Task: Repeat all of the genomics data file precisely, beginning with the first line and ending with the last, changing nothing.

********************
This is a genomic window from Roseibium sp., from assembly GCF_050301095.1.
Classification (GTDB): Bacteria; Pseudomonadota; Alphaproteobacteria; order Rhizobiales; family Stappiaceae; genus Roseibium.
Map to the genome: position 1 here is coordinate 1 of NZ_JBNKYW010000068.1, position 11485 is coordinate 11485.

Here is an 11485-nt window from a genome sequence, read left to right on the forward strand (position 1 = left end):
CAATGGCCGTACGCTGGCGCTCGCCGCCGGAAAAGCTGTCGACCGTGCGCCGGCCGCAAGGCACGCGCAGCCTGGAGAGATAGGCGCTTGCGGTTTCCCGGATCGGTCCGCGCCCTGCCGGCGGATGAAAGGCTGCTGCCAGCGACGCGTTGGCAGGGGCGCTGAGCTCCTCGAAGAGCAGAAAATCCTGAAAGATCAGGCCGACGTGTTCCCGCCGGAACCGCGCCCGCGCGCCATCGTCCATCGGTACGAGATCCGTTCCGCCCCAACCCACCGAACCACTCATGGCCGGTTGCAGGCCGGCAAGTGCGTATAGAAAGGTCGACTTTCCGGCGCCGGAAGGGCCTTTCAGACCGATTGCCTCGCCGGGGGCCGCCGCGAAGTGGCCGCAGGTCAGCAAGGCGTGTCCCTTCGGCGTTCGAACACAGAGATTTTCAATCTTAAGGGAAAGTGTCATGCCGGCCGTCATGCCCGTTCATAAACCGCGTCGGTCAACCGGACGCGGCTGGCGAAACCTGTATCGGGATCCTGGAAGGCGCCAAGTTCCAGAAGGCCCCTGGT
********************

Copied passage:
This is a genomic window from Roseibium sp., from assembly GCF_050301095.1.
Classification (GTDB): Bacteria; Pseudomonadota; Alphaproteobacteria; order Rhizobiales; family Stappiaceae; genus Roseibium.
Map to the genome: position 1 here is coordinate 1 of NZ_JBNKYW010000068.1, position 11485 is coordinate 11485.

Here is an 11485-nt window from a genome sequence, read left to right on the forward strand (position 1 = left end):
CAATGGCCGTACGCTGGCGCTCGCCGCCGGAAAAGCTGTCGACCGTGCGCCGGCCGCAAGGCACGCGCAGCCTGGAGAGATAGGCGCTTGCGGTTTCCCGGATCGGTCCGCGCCCTGCCGGCGGATGAAAGGCTGCTGCCAGCGACGCGTTGGCAGGGGCGCTGAGCTCCTCGAAGAGCAGAAAATCCTGAAAGATCAGGCCGACGTGTTCCCGCCGGAACCGCGCCCGCGCGCCATCGTCCATCGGTACGAGATCCGTTCCGCCCCAACCCACCGAACCACTCATGGCCGGTTGCAGGCCGGCAAGTGCGTATAGAAAGGTCGACTTTCCGGCGCCGGAAGGGCCTTTCAGACCGATTGCCTCGCCGGGGGCCGCCGCGAAGTGGCCGCAGGTCAGCAAGGCGTGTCCCTTCGGCGTTCGAACACAGAGATTTTCAATCTTAAGGGAAAGTGTCATGCCGGCCGTCATGCCCGTTCATAAACCGCGTCGGTCAACCGGACGCGGCTGGCGAAACCTGTATCGGGATCCTGGAAGGCGCCAAGTTCCAGAAGGCCCCTGGT